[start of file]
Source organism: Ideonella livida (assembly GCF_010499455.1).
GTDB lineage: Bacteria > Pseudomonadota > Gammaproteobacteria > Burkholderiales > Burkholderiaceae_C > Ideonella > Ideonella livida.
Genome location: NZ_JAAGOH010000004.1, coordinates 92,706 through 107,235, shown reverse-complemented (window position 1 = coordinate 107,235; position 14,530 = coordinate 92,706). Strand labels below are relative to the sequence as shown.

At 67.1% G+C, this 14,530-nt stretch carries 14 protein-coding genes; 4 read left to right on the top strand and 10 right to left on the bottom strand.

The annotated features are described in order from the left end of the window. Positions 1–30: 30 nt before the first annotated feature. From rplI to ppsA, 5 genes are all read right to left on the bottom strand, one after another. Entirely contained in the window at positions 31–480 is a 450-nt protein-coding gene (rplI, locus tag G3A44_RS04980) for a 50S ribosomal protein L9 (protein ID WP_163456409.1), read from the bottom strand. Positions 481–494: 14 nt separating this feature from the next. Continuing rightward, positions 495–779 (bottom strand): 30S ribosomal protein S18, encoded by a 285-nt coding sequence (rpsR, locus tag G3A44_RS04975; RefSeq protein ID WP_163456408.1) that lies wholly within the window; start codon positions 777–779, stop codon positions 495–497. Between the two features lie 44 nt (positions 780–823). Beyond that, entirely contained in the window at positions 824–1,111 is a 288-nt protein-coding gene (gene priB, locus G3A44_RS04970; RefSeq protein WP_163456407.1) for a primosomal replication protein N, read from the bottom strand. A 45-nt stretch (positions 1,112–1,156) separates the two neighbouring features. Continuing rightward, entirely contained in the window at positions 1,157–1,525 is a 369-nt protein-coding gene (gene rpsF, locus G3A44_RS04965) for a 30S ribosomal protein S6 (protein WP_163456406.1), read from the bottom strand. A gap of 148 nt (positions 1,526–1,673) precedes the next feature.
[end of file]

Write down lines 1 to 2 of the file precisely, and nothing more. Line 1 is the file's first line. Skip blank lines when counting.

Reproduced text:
Source organism: Ideonella livida (assembly GCF_010499455.1).
GTDB lineage: Bacteria > Pseudomonadota > Gammaproteobacteria > Burkholderiales > Burkholderiaceae_C > Ideonella > Ideonella livida.